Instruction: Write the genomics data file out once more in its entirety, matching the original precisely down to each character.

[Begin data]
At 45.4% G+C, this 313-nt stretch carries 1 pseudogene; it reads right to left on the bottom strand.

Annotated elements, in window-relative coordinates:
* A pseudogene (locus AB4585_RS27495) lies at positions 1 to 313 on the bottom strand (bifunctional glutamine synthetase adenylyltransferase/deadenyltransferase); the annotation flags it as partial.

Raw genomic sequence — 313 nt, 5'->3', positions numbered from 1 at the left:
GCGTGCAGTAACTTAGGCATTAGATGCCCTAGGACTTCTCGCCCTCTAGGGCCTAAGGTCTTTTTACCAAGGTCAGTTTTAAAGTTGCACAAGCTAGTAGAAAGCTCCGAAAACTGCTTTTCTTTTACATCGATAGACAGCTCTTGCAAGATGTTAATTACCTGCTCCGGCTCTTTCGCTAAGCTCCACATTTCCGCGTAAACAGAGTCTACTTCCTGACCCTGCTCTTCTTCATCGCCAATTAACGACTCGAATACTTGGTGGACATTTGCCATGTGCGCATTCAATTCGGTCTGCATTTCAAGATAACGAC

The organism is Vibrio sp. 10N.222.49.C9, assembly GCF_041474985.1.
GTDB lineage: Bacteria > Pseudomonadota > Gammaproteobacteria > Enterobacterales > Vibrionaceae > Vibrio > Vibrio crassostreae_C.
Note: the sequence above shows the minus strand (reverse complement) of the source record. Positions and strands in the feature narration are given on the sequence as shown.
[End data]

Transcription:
At 45.4% G+C, this 313-nt stretch carries 1 pseudogene; it reads right to left on the bottom strand.

Annotated elements, in window-relative coordinates:
* A pseudogene (locus AB4585_RS27495) lies at positions 1 to 313 on the bottom strand (bifunctional glutamine synthetase adenylyltransferase/deadenyltransferase); the annotation flags it as partial.

Raw genomic sequence — 313 nt, 5'->3', positions numbered from 1 at the left:
GCGTGCAGTAACTTAGGCATTAGATGCCCTAGGACTTCTCGCCCTCTAGGGCCTAAGGTCTTTTTACCAAGGTCAGTTTTAAAGTTGCACAAGCTAGTAGAAAGCTCCGAAAACTGCTTTTCTTTTACATCGATAGACAGCTCTTGCAAGATGTTAATTACCTGCTCCGGCTCTTTCGCTAAGCTCCACATTTCCGCGTAAACAGAGTCTACTTCCTGACCCTGCTCTTCTTCATCGCCAATTAACGACTCGAATACTTGGTGGACATTTGCCATGTGCGCATTCAATTCGGTCTGCATTTCAAGATAACGAC

The organism is Vibrio sp. 10N.222.49.C9, assembly GCF_041474985.1.
GTDB lineage: Bacteria > Pseudomonadota > Gammaproteobacteria > Enterobacterales > Vibrionaceae > Vibrio > Vibrio crassostreae_C.
Note: the sequence above shows the minus strand (reverse complement) of the source record. Positions and strands in the feature narration are given on the sequence as shown.